"Because I had just a single ticket I ended up setting by myself, surrounded by people I didn't know when I got there but they were like lifelong Illini friends after the game. Admittedly, we were beginning to feel the game was probably lost right before the famous rally began. When Deron hit the shot the place was crazy. Everyone in my section was jumping up and down, hugging and screaming even though most of us didn't know each other. At that point we were an Illini family and celebrating together. We were in the game and knew we had a chance. I actually snuck a camera into the game and before the end of the game I had traded emails with some young alumni that worked at Motorola and shared some photos with them afterwards. I remember how we felt after the win. We didn't want to leave the stadium. We knew we had seen one of the greatest moments in Illini sports history. Everyone stayed to watch the team and coaches cut down the nets. After the game I got calls from my nephew who had been watching at home in northwestern Illinois with friends. He told me they were all sitting on the sofa arm in arm just like the players on the bench and yelling for every point. It was Easter weekend and I left Chicago to drive to my parents near Morrison, Ill., after the game. It it about a three-hour drive to the western edge of the state. When I got home my parents were still up and too excited to go to sleep. I remember them telling me they had taped the game and had already watched the end several times to be sure we actually had won. It is one of my all-time favorite Illini memories.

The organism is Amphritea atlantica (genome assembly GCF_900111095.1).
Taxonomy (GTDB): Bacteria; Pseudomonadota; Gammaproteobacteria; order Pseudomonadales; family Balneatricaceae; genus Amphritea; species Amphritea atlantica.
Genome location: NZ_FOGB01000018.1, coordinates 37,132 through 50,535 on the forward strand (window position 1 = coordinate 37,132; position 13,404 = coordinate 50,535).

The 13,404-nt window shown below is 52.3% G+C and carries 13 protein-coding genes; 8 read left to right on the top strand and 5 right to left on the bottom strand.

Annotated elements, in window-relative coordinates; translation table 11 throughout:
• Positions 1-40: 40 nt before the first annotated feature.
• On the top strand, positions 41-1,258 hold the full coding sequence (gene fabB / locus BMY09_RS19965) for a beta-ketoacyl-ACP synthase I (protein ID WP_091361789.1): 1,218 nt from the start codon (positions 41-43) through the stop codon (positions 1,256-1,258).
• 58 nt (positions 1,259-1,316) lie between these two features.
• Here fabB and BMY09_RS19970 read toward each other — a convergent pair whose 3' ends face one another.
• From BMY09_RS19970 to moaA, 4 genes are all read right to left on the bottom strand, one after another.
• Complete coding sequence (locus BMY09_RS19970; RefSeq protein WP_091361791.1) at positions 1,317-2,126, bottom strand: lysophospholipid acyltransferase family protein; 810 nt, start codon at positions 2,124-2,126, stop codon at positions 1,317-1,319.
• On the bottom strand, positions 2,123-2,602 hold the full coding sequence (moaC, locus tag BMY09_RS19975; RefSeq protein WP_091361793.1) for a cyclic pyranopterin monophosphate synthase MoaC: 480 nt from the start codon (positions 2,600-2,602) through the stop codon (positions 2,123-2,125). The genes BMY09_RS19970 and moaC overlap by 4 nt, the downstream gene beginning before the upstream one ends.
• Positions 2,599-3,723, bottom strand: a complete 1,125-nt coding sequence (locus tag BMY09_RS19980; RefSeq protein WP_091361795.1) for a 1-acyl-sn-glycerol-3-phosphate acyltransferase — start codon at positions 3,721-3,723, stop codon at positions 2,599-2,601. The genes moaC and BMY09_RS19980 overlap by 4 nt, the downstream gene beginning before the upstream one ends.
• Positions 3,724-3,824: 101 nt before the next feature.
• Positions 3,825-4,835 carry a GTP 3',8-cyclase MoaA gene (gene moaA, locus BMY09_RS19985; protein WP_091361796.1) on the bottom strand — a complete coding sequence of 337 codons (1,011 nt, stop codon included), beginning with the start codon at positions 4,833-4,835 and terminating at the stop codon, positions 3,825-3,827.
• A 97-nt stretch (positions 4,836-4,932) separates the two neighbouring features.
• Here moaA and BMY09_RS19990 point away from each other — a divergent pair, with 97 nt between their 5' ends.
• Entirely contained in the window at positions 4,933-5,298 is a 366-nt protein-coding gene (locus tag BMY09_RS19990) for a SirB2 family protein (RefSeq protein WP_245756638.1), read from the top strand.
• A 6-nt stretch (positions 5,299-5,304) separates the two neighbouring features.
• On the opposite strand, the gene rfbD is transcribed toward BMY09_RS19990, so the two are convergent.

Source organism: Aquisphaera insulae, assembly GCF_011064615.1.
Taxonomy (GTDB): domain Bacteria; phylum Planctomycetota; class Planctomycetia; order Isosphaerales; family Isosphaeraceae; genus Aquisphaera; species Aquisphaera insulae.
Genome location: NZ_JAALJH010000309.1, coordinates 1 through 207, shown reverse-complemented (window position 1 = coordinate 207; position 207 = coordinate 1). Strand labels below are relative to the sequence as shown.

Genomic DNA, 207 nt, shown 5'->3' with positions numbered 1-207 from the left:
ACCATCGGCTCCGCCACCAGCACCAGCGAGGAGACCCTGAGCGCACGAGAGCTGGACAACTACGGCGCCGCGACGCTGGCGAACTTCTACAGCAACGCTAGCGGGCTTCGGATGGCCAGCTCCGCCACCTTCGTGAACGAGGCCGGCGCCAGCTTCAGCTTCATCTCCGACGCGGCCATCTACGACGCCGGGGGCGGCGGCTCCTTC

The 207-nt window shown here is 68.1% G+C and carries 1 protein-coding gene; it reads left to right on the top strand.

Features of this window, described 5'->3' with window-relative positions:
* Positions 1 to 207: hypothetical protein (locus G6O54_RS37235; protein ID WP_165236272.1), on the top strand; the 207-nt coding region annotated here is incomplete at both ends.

"I attended the 'greatest game in the history of the NCAA' by buying a ticket in the parking lot of Shoeless Joe's in Rosemont. The best $300 I ever spent! The game was electric with more crowd noise than I can remember at any other game I have ever attended. I think the crowd almost willed the team to victory in the final four minutes! I had exchanged seats with the guy sitting next to me to change the karma. He was a stranger, but we became fast friends. When Deron made that three-pointer to tie the game we jumped up and down holding each other by the arms, doing a little dance by our seats. I have never done that before or since. Then we had to endure the final part of the game hoping the Illini could hold on! They did, and the place erupted! We did not want to leave the arena, but eventually did, returning to Shoeless Joe's for some celebratory beverages. It was a night that will never be forgotten in Illini basketball lore. It continues to bring comfort from the disappointment of the title game. This was the second time, in my opinion, when we had the best, and most fun, team to watch in the country."